I go sit on that bench to their left and, entranced, listen in. The woman is playing so softly, so delicately, that the sound merges with all the other sounds that wrap around us — breeze and waves and sea birds. Then my ears sharpen again, because I suddenly recognize the melody. She has segued into O Canada. She plays it right to the end, just the simplest possible, entirely unadorned, melody line.

Then she segues again, flows on into some raga, and I walk on.

Yes! I had this in mind.

“Wilderness Beach,” as the sign proclaims, is one of the last natural — un-managed, un-developed, un-manicured — beaches in Vancouver. It stretches west from Kits Beach on out to Jericho, and we are implored to visit it of course, but to change nothing about it while there.

There is a narrow trail, with pricey homes high above looking out over the water. Trail users move gently, careful with the space and friendly with each other.

(Look centre-top of that tall dead tree. One crow. There had been a whole squabbling murder of them as I approached, but one by one the others flew off. This guy, triumphant, now owns the tree.)

I drop down more steps, down onto the beach itself, currently very low tide. This enormous stump! And how beautiful the colours and textures of its patterns.

All the usual beach vocabulary of sand, pebble, stone, rock, seaweed, and storm-tossed wood. Sometimes rock rears up on the landward side, a natural wall.

Some of the homes have their own gates to the trail; this one has intricate ladders to bring its residents and their toys right to the beach.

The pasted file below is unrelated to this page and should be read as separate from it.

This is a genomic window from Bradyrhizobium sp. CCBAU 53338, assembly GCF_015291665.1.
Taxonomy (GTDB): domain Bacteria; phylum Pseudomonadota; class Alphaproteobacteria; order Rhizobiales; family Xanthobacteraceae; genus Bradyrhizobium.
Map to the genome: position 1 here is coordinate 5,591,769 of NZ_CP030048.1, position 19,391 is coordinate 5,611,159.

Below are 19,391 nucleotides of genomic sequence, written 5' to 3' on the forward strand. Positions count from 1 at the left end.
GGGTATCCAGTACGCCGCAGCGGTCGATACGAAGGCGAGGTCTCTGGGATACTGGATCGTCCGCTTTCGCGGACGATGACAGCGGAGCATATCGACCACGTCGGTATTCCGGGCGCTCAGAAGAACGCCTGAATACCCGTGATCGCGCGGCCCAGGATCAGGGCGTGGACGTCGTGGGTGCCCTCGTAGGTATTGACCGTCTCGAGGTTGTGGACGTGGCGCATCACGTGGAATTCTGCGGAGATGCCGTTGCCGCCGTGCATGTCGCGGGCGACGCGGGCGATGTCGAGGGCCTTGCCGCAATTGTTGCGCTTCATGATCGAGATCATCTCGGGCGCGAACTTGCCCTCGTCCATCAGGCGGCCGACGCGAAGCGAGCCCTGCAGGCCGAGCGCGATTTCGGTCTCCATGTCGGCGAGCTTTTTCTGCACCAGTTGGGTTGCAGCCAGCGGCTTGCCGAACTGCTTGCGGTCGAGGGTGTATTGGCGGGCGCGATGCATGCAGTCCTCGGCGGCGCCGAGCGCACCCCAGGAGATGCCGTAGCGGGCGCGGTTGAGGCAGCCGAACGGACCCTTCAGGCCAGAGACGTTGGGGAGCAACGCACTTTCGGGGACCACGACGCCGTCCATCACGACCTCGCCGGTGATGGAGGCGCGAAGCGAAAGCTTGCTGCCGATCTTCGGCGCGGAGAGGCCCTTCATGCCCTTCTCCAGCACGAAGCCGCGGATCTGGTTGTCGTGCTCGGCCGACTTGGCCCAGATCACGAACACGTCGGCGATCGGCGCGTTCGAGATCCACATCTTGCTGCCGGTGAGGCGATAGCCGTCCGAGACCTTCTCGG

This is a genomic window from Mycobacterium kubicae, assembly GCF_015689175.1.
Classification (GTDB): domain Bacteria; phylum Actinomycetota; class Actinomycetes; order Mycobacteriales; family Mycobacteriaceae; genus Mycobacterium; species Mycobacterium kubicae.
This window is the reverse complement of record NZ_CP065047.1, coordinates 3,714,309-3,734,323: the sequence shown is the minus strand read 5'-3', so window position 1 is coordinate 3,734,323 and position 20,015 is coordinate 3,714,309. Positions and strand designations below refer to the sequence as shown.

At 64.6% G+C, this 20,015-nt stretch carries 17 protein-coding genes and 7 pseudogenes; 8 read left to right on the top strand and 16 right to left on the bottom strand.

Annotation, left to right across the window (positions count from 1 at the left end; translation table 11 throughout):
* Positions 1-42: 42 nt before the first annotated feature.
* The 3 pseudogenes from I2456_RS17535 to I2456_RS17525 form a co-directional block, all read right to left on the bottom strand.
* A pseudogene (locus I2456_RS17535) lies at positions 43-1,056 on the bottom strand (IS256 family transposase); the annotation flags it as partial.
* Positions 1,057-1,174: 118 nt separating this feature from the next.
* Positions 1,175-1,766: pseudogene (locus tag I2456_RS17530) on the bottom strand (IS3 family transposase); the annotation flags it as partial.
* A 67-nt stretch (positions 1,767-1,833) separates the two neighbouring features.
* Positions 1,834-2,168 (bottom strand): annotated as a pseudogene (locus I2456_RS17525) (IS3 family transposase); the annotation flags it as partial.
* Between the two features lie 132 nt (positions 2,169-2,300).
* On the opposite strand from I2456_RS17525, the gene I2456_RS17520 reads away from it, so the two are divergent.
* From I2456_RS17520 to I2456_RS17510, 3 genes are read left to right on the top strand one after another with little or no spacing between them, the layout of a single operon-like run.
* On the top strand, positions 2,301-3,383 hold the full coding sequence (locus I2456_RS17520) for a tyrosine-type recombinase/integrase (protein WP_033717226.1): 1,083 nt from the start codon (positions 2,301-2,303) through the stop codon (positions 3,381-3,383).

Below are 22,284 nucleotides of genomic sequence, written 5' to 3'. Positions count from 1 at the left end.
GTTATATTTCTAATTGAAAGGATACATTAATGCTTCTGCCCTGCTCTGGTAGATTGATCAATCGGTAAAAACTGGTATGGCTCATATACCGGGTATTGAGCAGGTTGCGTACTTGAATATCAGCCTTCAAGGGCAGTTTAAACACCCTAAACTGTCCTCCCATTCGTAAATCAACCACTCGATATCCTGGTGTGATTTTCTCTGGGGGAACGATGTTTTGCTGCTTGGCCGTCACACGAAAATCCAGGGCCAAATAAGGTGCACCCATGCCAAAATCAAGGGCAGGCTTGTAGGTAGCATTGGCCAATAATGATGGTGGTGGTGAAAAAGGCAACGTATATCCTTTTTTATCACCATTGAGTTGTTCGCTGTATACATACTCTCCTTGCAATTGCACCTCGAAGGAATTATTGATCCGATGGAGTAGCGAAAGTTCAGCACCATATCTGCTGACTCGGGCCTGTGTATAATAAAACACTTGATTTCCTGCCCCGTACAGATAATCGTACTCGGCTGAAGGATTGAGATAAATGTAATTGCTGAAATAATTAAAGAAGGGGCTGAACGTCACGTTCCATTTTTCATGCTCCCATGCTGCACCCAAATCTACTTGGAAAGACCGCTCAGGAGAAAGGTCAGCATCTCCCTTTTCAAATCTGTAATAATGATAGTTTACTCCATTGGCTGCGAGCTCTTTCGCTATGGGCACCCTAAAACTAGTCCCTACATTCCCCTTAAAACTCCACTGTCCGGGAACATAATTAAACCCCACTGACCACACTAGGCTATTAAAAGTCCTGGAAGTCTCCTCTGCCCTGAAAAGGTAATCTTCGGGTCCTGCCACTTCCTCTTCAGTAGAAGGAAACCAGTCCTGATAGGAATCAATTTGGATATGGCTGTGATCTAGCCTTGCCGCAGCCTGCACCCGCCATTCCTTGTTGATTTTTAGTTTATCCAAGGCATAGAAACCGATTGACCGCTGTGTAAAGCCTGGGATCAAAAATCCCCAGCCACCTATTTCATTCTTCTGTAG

Farther along, human-built breakwaters replace nature’s own rock and proclaim the homeowner’s tastes (as well as bank account). Some sport commissioned murals, such as this run of wild salmon.

There are also stretches of distinctly unofficial decoration, as on the near end of wall below! This is relatively infrequent, and, as here, quickly yields to something planned, like these bright blue bands.

I’m interested in the blue bands. A kilometre or so back, I’d asked someone if there was an exit farther west? Or would I have to double back? A nod, a chuckle, a pointed finger: Just beyond that blue band down there, I was told.

Yes indeed. Steep steps back up to the residential world. I wait while a young man patiently coaches a very young Husky puppy in the intricate choreography of step-climbing.

It gives me time to admire one last mural, rising vertically to the left of the steps.

A mad flamingo? Dancing with dandelions? Well, who knows, and we’re free to dance our own dance of imagination with it.

Up the steps. Back to the world of street corners. (I take my bearings: Point Grey Rd & Balaclava.)

Back to the world, also, of Little Free Library kiosks. Just look at the range on offer!

On the Road, Kerouac; Call of the Wild, London; Manon des sources, Pagnol; even Alpert Ellis and his Rational Emotive Behaviour Therapy.

And! And. Esther the Wonder Pig.

A bit more walking and a few more conversations before I grab a bus home — but, enough.

How can I top Esther the Wonder Pig?

Pilgrimage

31 March 2021 – A pilgrimage starts with travel, does it not, and so here I am, on the Science World dock at the east end of False Creek, ready to board a ferry.